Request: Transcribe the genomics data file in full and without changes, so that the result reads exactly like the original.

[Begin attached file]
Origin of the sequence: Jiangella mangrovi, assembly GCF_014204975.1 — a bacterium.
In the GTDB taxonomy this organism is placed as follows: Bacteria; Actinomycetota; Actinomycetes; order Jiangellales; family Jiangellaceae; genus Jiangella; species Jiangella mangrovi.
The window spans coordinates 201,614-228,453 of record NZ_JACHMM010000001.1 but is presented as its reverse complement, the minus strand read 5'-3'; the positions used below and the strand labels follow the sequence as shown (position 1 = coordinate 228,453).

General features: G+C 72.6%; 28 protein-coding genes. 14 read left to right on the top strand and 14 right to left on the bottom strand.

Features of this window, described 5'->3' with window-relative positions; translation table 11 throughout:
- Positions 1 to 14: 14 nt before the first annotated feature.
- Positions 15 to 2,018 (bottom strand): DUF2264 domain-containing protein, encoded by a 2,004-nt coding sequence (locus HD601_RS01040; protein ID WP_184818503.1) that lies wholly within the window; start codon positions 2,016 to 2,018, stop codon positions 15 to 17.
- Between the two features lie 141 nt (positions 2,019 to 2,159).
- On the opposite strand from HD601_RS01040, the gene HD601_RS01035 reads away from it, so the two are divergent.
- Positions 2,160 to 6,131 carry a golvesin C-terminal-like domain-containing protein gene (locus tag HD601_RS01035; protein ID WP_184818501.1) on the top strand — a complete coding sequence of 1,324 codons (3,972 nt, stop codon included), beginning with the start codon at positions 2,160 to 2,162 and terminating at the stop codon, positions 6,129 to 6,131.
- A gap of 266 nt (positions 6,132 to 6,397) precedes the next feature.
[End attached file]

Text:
Origin of the sequence: Jiangella mangrovi, assembly GCF_014204975.1 — a bacterium.
In the GTDB taxonomy this organism is placed as follows: Bacteria; Actinomycetota; Actinomycetes; order Jiangellales; family Jiangellaceae; genus Jiangella; species Jiangella mangrovi.
The window spans coordinates 201,614-228,453 of record NZ_JACHMM010000001.1 but is presented as its reverse complement, the minus strand read 5'-3'; the positions used below and the strand labels follow the sequence as shown (position 1 = coordinate 228,453).

General features: G+C 72.6%; 28 protein-coding genes. 14 read left to right on the top strand and 14 right to left on the bottom strand.

Features of this window, described 5'->3' with window-relative positions; translation table 11 throughout:
- Positions 1 to 14: 14 nt before the first annotated feature.
- Positions 15 to 2,018 (bottom strand): DUF2264 domain-containing protein, encoded by a 2,004-nt coding sequence (locus HD601_RS01040; protein ID WP_184818503.1) that lies wholly within the window; start codon positions 2,016 to 2,018, stop codon positions 15 to 17.
- Between the two features lie 141 nt (positions 2,019 to 2,159).
- On the opposite strand from HD601_RS01040, the gene HD601_RS01035 reads away from it, so the two are divergent.
- Positions 2,160 to 6,131 carry a golvesin C-terminal-like domain-containing protein gene (locus tag HD601_RS01035; protein ID WP_184818501.1) on the top strand — a complete coding sequence of 1,324 codons (3,972 nt, stop codon included), beginning with the start codon at positions 2,160 to 2,162 and terminating at the stop codon, positions 6,129 to 6,131.
- A gap of 266 nt (positions 6,132 to 6,397) precedes the next feature.